One of the frightening things about Munchausen syndrome by proxy (MSBP) is that it’s a condition that causes symptoms in a person other than the one affected.
It’s a mental health illness, but it’s also a form of abuse – often abuse of children – and it can be deadly.
That means that it’s important to identify MSBP for the safety and health of everyone involved. But often, people who have MSBP are difficult to distinguish from loving parents and caretakers.
What are the symptoms of MSBP? How can physicians or others tell whether or not someone is suffering from MSBP, or whether there’s another illness at work?
Take a look at some things to know about MSBP, its symptoms, and how to recognize it.
What is Munchausen by Proxy?
First, it’s important to understand what Munchausen by proxy is.
In a case of Munchausen by proxy, one person – usually a parent or a caretaker – fabricates, exaggerates, or causes symptoms in another person, often a child, in order to gain attention and praise.
MSBP isn’t a case of a parent or caregiver abusing a child or vulnerable person because of frustration, anger, or cruelty.
Instead, what the parent or caregiver wants is to be seen by others as an exemplary caregiver. They often seem to be devoted to the person whose symptoms they’re causing, going out of their way to provide care and seek medical help for them.
This is what makes them difficult to distinguish from other parents or caregivers taking care of people who are truly sick. Most parents are devoted to their children and will go out of their way to seek medical care and provide comfort and support when their children are sick.
But most parents aren’t causing their children’s illnesses or exaggerating them to gain unnecessary treatments, as parents with MSBP are doing.
For an outsider, it can be difficult to tell the difference if no one knows that the parent or caregiver is the one creating or exacerbating the illness.
Symptoms of Munchausen by Proxy
One of the things that can make identifying Munchausen by proxy difficult is that the condition affects at least two people, so practitioners need to look for symptoms in both the caretaker and their victim.
Common symptoms in victims of MSBP include symptoms that don’t seem to fit any particular diagnosis, symptoms that improve during a hospitalization or period of monitoring by a medical professional, but worsen when the victim is at home or under the sole care of their parent or caretaker, test results that don’t match the symptoms presented, and a past history of injuries, illnesses, and hospitalizations.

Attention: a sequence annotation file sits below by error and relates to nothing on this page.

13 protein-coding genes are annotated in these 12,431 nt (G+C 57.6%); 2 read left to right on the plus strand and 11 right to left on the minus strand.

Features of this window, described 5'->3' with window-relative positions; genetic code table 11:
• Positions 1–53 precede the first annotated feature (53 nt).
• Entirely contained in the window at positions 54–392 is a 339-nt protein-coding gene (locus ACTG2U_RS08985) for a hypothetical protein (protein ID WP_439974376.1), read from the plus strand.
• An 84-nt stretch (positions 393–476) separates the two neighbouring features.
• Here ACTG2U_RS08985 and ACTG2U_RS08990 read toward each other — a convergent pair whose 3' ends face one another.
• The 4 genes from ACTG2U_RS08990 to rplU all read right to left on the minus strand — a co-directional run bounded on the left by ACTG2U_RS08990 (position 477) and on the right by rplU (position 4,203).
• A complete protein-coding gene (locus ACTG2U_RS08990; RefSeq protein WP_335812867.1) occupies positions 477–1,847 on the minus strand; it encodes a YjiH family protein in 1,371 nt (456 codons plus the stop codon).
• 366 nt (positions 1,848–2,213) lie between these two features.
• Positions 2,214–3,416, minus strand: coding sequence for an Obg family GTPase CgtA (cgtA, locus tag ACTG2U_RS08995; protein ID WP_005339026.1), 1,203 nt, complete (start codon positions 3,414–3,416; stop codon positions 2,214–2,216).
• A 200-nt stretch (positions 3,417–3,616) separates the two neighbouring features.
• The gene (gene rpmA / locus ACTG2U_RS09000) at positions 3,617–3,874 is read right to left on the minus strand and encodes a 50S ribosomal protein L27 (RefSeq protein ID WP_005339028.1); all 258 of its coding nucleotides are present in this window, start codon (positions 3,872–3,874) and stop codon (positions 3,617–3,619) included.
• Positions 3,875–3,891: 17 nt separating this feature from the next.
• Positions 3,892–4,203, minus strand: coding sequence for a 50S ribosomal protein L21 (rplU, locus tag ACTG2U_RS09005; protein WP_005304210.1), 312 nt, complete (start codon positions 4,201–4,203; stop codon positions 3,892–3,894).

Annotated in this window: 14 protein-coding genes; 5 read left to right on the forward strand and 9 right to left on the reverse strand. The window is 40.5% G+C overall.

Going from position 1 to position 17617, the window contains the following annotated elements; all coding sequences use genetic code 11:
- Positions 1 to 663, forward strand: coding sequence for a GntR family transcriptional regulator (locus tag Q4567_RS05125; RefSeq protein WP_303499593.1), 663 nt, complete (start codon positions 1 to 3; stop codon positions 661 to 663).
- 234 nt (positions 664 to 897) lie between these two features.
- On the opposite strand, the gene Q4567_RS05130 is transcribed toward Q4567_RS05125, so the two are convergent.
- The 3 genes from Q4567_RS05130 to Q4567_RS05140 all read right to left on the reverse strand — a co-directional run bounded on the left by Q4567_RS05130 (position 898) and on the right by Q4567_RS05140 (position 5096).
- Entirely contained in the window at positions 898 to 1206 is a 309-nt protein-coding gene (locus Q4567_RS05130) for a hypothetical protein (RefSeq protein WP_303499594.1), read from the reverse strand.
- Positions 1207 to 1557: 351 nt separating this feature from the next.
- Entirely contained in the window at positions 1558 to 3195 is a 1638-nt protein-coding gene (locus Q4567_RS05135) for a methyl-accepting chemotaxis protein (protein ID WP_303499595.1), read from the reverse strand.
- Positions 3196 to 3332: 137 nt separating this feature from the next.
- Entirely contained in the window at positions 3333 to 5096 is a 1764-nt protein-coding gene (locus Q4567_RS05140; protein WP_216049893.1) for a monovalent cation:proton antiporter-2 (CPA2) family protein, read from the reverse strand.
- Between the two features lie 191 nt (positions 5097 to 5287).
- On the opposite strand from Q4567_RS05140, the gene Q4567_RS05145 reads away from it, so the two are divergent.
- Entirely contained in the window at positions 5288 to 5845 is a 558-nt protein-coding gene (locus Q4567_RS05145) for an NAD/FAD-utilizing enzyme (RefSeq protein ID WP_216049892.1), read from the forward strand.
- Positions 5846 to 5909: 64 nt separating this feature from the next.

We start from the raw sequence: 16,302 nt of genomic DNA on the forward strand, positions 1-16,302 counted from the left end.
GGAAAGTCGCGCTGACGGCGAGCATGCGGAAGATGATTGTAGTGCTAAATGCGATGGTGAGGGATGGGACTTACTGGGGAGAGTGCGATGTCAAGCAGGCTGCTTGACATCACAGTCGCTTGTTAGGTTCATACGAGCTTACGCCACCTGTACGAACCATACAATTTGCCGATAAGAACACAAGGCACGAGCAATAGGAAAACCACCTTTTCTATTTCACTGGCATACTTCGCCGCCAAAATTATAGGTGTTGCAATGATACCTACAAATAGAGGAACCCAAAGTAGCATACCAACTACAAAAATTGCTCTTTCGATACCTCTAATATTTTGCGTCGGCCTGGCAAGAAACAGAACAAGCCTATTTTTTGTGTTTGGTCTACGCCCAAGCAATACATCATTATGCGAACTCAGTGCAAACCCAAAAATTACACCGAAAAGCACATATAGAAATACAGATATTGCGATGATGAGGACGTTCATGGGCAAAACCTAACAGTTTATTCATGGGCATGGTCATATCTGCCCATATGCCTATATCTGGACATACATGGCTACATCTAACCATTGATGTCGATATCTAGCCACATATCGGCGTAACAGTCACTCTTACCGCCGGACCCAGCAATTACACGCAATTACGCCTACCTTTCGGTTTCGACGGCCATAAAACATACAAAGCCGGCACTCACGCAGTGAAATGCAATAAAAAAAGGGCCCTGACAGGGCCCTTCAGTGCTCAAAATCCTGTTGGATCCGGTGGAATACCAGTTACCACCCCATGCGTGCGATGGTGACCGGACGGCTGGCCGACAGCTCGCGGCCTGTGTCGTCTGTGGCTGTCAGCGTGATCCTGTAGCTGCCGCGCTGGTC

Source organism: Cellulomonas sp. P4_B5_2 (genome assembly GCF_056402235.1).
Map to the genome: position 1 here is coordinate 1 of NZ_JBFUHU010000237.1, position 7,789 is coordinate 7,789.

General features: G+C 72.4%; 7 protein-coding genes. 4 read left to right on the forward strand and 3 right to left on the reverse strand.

The parent or caretaker may also have their own set of symptoms. They may:
- Be overly involved with the medical staff taking care of their victim
- Exhibit attention-seeking behavior
- Seem to be working hard to appear self-sacrificing and devoted to their victim’s care
- Seem to enjoy being in a medical facility or hospital environment
- Refuse to leave their victim’s side
- Exaggerating symptoms
- Speak for their victim, even when their victim is capable of speaking for themselves
It’s common for people with MSBP to have some type of medical background or medical training, although they may also be self-taught.
In any case, caretakers with MSBP are often unusually knowledgeable about medical conditions and medical procedures.
Causes of MSBP
While Munchausen by proxy is certainly a memorable condition, it’s also relatively rare.
In addition, MSBP may be underdiagnosed because it’s so difficult to diagnose.
For these reasons, MSBP isn’t very well understood, and it’s not known exactly what causes the condition.
Often, people with MSBP were abused in some way during their childhood. In some cases, people with MSBP grew up in homes where they received love and attention for being sick, or where they witnessed someone else receive love and attention for being sick, which may cause them to associate illness with attention and care.